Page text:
Take the 2-minute tour ×
Stack Overflow is a question and answer site for professional and enthusiast programmers. It's 100% free, no registration required.

I found the request module in js cannot handle gzip or inflate format http response correctly.

for example:

request({url:'some url'}, function (error, response, body) {
   //if the content-encoding is gzip, the body param here contains binaries other than readable string. And even worse after you convert the body to buffer, u even can not gunzip it.
}

so i want to use the sample code in official docs.

var request = http.get({ host: 'izs.me',
                         path: '/',
                         port: 80,
                         headers: { 'accept-encoding': 'gzip,deflate' } });
request.on('response', function(response) {
  var output = fs.createWriteStream('izs.me_index.html');

  switch (response.headers['content-encoding']) {
    // or, just use zlib.createUnzip() to handle both cases
    case 'gzip':
      response.pipe(zlib.createGunzip()).pipe(output);
      break;
    case 'deflate':
      response.pipe(zlib.createInflate()).pipe(output);
      break;
    default:
      response.pipe(output);
      break;
  }
});

The problem is the code is writing the webpage into a file, I hope it can write the page into a string, then i can process the page. I disn't find any class like 'StringStream'.

Anyone have idea on this?

thanks in advance.

share|improve this question
    
If createUnzip can handle both gzip and inflate, why bother writing the extra code? Is it slower? –  CMCDragonkai Mar 5 '14 at 18:19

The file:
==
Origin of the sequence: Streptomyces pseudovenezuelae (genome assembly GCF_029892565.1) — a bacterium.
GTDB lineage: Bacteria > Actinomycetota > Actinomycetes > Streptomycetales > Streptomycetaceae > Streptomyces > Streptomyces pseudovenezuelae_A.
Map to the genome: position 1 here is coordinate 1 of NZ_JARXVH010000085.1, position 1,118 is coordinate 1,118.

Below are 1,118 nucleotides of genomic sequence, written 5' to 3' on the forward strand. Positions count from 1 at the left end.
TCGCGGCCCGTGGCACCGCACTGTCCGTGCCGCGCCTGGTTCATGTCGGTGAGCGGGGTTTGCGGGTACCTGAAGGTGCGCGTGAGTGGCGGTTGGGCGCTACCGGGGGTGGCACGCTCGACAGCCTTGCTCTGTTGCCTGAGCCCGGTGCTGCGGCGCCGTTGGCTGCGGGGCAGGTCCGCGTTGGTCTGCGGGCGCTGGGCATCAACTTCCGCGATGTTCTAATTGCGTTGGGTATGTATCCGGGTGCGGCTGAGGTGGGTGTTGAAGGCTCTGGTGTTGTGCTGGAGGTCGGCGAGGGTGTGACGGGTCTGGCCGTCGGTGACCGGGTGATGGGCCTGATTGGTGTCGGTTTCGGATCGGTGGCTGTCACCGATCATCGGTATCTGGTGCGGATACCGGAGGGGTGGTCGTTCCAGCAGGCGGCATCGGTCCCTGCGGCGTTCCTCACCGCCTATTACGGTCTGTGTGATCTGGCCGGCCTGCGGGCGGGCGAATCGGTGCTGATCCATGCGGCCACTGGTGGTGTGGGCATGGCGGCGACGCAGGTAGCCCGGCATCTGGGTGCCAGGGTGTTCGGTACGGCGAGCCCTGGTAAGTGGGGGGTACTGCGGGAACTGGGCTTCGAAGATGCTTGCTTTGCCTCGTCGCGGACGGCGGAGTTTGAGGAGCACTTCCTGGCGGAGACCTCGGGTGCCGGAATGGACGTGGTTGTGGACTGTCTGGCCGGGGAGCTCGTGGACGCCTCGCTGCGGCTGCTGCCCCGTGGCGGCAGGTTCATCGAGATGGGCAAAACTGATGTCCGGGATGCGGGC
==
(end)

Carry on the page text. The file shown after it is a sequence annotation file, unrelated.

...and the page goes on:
3 Answers 3

Pipe the response to the gzip stream and use it as you would use response object.

var req = http.request(options, function(res) {
    var body = "";

    res.on('error', function(err) {
       next(err);
    });

    var output;
    if( res.headers['content-encoding'] == 'gzip' ) {
      var gzip = zlib.createGunzip();
      res.pipe(gzip);
      output = gzip;
    } else {
      output = res;
    }

    output.on('data', function (data) {
       data = data.toString('utf-8');
       body += data;
    });

    output.on('end', function() {
        return next(false, body);
    });
 });

req.on('error', function(err) {
   next(err);
})
share|improve this answer
    
and so is this answer correct? if so please award it the correct answer –  abbood Apr 1 '13 at 9:26
1  
Use that code to support deflate also: if(res.headers['content-encoding'] == 'deflate') {output = zlib.createInflate(); res.pipe(output); } –  Moshe Simantov Nov 13 '13 at 20:38

simplified example:

var https = require('https');
var gunzip = require('zlib').createGunzip();

var options = {
    host: 'api.stackexchange.com',
    path: '/2.1/info?site=stackoverflow'
};

https.get(options, function(res) {
  var body = '';

  res.pipe(gunzip);

  gunzip.on('data', function (data) {
      body += data;
  });

  gunzip.on('end', function() {
      console.log(JSON.parse(body));
  });
});
share|improve this answer

I ran into a similar issue and wanted to continue using the request library instead of the built-in http module. I've discussed two working approaches here: http://nickfishman.com/post/49533681471/nodejs-http-requests-with-gzip-deflate-compression. One of them is similar to @Teemu's answer, while the other uses streams.

share|improve this answer

Your Answer

 
discard

By posting your answer, you agree to the privacy policy and terms of service.

Not the answer you're looking for? Browse other questions tagged or ask your own question.